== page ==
All the formulations developed within this work were suitable to skin application: acidic pH and pseudoplastic or shear thinning behavior. This behavior occurs because entities in the fluid referred to as “flocs” tend to disassemble or assemble when stress is applied.
Apparent viscosity values provide a comparison of the resistance to structural breakdown between the emulsions and the loop areas compare the amount of structure that fractures in the standardized cycle. The inclusion of spent and green coffee oil seems to slightly increase the resistance to structural breakdown when compared with placebo (NoCofOil cream).
The emulsion maintained the mean particle size after oil coffee inclusion indicating that the oil did not destabilize the emulsion structure. Moreover, with the inclusion of the oil the population becomes thinner, i.e., with a more homogeneous population. However the inclusion of green coffee oil seems to slightly destabilize the original emulsion structure since we obtained a bi modal population with higher particle size. As known the emulsion stability is related to its particle size and distribution. Smaller the particle size, higher the stability. The results obtained show that the SpentCofOil cream present lower values when compared to the other formulations, especially with the GreenCofOil cream suggesting a better stability.
In general, there is a correlation between SC hydration and TEWL values, as lower TEWL (intact epidermal barrier function) corresponds to normal hydration state of the horny skin layer 19.
Estimation of the dynamics in SC hydration is used in efficacy claim studies on topically applied potentially hydrating (moisturizing) agents 20, 21. The increase in SC hydration is correlated with the improvement of the skin barrier function (lowering TEWL) 22. In this study it was observed that the SpentCofOil and GreenCofOil creams increased the epidermal capacitance and lowered the TEWL suggesting skin hydration.
Being a major component of this superficial layer, sebum lipids take part in the non-specific protective mechanisms of the skin barrier. Sebum is produced by the sebaceous glands (with higher density on the forehead, chest, and back) and consists predominantly of triglycerides, wax esters, and squalene 23. The role of sebum for the epidermal barrier was demonstrated in asebia mice (with profound sebaceous gland hypoplasia) 24. Despite the unaffected permeability barrier, asebia mice displayed epidermal hyperplasia, inflammation, and decreased (>50%) SC hydration, associated with a reduction in sebaceous gland lipids. The barrier abnormalities were attributed to the insufficient glycerol levels, derived from the triglyceride hydrolysis.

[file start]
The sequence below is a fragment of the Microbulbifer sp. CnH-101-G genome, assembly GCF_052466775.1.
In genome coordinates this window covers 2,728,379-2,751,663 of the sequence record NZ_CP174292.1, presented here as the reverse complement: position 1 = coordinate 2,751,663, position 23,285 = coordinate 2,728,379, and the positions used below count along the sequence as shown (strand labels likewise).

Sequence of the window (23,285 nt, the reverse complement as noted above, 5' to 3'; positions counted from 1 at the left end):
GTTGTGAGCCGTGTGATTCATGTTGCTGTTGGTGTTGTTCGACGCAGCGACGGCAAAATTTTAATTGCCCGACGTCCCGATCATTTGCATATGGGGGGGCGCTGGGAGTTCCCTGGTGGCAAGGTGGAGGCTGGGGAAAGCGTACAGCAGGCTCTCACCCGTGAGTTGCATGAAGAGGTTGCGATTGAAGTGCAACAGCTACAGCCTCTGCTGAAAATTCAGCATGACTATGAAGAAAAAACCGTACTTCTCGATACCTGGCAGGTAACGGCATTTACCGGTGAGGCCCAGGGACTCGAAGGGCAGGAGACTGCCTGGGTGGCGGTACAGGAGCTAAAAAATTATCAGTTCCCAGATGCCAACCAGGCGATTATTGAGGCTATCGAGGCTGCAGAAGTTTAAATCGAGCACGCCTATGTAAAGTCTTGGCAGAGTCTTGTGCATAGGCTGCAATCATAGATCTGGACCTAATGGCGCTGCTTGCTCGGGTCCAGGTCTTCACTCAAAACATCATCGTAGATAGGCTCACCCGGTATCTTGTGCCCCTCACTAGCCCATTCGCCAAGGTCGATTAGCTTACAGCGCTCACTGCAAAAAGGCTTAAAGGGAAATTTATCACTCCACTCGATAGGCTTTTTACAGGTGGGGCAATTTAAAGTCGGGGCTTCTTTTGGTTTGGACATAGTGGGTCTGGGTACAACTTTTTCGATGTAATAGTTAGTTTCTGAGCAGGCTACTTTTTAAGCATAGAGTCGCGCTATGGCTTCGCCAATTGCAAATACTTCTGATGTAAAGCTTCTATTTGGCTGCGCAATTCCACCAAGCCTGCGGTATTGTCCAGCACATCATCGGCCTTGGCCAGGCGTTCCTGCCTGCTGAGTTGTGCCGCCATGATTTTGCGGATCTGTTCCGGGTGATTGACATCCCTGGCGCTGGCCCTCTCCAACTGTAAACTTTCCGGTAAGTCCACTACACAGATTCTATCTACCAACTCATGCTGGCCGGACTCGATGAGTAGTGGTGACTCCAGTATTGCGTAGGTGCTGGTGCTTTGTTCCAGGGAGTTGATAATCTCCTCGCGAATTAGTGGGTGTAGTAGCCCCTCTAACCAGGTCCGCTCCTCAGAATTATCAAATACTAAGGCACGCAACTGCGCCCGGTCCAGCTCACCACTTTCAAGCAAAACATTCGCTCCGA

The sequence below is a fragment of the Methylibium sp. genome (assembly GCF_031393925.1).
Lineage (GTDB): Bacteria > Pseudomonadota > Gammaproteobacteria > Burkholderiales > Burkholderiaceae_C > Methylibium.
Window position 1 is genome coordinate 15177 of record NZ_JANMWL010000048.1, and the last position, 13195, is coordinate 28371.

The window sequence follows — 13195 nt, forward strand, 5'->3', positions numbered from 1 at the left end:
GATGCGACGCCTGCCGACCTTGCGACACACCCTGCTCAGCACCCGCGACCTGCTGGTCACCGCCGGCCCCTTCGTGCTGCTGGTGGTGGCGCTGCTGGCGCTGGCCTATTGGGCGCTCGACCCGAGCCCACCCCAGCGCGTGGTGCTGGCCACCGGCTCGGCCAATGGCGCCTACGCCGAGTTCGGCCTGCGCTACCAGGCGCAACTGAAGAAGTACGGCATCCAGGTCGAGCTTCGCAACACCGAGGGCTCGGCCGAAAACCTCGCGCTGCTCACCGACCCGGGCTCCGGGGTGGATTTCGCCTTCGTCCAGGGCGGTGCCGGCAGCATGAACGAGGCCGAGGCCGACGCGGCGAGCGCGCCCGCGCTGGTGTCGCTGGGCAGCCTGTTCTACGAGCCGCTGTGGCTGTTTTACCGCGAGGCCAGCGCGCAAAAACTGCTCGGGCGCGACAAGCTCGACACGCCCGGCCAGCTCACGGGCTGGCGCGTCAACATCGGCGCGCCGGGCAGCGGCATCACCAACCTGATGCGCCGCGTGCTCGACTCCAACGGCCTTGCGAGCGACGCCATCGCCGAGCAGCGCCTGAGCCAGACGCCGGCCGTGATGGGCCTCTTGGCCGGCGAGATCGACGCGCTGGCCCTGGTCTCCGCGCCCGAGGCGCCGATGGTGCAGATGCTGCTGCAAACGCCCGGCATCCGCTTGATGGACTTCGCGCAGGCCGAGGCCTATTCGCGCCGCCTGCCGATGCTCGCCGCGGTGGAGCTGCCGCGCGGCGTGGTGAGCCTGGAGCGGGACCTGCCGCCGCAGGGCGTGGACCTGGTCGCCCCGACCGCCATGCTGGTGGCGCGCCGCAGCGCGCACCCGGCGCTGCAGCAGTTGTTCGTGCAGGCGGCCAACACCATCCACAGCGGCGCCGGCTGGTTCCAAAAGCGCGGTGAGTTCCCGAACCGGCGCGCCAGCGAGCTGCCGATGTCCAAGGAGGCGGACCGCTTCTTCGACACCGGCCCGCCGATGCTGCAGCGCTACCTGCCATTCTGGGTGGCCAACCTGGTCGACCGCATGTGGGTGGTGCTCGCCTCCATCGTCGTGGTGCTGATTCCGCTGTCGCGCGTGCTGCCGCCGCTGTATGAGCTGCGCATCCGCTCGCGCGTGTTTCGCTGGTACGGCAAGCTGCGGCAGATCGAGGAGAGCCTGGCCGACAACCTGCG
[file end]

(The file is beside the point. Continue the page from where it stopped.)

Elias and coworkers 25 showed that application of exogenous selected lipid mixtures optimized barrier repair in murine skin. In our study we used creams containing sebum-like lipids (SpentCofOil and GreenCofOil creams). When applied in human volunteers they had a restored effect as well as an increase in the sebum levels when compared with the cream with no coffee oil (NoCofOil cream) and with the control area as shown on Fig. 6.
Therefore, both creams (SpentCofOil and GreenCofOil creams) significantly increased skin hydration and sebum levels suggesting that the barrier properties of the skin were increased, probably by supplementation of skin lipids.
It is clearly shown that greasiness and skin feel on application were the attributes with the most significant difference whereas hydration and tackiness were the ones with the least difference among them. These observations are in accordance with the results obtained so far in epidermal capacitance, TEWL, and sebometry.